A research team at the University of Washington (UW) has developed a new compostable and recyclable bioplastic, which can degrade in garden compost conditions.

The result of this research was published in the Advanced Functional Materials journal. The paper was co-authored by UW materials science and engineering doctoral students Ian Campbell and Mallory Parker, UW postdoctoral scholar Paul Grandgeorge, among other undergraduate and master’s students.

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This research was funded by the National Science Foundation, Microsoft, and Meta.

Developed entirely using powdered turquoise cyanobacteria cells, commonly called spirulina, the new bioplastic is capable of degrading in the same timescale as that of a banana peel in a garden compost bin.

The processing technique used to develop this solution was the same used in conventional plastics, using heat and pressure to transform the spirulina powder into different shapes.

The team claimed that its design has mechanical properties directly comparable with single-use or petroleum-derived plastics.

UW assistant professor for materials science and engineering Professor Eleftheria Roumeli said: “The bioplastics we have developed, using only spirulina, not only have a degradation profile similar to organic waste, but also are on average ten times stronger and stiffer than previously reported spirulina bioplastics.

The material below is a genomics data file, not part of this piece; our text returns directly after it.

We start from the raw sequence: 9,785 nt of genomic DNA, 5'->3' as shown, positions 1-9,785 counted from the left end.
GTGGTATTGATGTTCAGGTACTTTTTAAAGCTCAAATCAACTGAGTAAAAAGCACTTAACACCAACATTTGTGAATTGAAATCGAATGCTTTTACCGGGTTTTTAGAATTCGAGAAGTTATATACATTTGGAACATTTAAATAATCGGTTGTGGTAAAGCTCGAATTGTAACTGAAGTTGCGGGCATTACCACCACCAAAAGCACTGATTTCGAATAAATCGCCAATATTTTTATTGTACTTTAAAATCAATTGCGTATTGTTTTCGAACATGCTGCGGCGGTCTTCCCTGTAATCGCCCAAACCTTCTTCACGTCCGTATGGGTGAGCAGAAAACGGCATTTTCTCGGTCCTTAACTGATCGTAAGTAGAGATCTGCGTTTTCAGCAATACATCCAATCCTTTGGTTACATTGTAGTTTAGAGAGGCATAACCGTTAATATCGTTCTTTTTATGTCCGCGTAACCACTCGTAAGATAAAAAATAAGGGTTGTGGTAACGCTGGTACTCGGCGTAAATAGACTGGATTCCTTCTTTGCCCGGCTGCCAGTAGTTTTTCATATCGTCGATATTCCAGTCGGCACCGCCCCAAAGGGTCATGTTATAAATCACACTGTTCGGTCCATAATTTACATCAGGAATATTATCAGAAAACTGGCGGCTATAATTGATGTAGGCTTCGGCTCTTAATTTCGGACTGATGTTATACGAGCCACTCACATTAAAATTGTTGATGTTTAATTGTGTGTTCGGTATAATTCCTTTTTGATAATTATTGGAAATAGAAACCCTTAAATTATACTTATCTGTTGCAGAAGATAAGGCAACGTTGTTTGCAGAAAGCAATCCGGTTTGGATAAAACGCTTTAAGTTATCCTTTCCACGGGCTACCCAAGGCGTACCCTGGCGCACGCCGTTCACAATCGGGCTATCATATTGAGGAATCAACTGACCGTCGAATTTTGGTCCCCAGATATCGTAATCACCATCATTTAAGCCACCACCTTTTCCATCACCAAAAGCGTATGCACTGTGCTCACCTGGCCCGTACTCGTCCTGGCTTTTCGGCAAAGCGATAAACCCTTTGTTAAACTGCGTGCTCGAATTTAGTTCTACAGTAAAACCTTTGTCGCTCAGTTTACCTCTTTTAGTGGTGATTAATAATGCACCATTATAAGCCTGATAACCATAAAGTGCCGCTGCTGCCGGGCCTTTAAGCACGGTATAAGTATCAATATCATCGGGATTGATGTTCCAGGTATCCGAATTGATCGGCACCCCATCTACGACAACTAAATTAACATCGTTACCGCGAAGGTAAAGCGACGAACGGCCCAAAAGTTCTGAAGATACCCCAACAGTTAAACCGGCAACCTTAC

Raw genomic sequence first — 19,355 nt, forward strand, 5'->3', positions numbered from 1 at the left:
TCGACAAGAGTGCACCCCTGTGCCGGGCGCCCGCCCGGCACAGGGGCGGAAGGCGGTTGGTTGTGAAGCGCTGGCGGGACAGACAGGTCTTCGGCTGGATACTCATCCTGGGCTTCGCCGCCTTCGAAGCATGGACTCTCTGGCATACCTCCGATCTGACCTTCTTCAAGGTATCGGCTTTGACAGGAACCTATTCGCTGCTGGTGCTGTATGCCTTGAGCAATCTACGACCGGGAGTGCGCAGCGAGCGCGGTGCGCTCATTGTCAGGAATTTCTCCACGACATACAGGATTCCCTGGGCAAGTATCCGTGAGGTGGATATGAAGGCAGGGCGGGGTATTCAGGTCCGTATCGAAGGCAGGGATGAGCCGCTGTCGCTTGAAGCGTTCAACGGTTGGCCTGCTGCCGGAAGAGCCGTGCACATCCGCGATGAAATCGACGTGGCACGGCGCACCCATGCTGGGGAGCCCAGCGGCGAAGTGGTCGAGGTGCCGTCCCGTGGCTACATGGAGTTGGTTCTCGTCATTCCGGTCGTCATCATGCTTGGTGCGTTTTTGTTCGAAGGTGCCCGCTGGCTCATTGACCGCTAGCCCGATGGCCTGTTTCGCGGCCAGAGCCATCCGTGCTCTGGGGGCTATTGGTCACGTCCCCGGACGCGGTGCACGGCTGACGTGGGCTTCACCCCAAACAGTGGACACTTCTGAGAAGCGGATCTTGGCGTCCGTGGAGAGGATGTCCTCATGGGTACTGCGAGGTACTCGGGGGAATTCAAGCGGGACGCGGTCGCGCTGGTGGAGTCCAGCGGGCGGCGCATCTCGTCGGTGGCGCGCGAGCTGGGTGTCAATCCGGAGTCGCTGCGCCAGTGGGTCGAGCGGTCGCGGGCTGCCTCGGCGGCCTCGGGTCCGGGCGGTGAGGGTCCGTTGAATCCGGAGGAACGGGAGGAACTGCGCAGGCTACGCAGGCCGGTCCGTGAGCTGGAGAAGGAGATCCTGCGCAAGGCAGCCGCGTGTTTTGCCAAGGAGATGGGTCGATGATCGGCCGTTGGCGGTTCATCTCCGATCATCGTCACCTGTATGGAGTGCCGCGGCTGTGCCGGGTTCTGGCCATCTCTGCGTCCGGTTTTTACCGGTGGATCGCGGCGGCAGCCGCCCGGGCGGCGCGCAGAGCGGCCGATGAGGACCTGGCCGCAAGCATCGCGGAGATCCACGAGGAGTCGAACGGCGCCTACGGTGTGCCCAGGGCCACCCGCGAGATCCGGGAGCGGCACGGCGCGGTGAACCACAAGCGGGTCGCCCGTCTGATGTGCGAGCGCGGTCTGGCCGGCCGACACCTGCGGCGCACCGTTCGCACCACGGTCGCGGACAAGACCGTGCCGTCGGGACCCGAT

“These properties open up new possibilities for the practical application of spirulina-based plastics in various industries, including disposable food packaging or household plastics, such as bottles or trays.”

The team said it used spirulina in this biobased plastic to ensure that it could be cultivated on large scales.

Another major reason is that the spirulina cells, according to the team, can ‘sequester carbon dioxide’ as they grow, further converting the biomass into a carbon-neutral or even potentially carbon-negative feedstock.

However, the UW team said that its bioplastic is not yet ready for industrial use as it is ‘fairly brittle’ and ‘sensitive to water’.

The group is now focusing on addressing these issues by studying the fundamental principles and behaviour of the material.

Once these concerns are addressed, the researchers intend to design and develop an assortment of bioplastics that are expected to be similar to several existing petroleum-based plastics.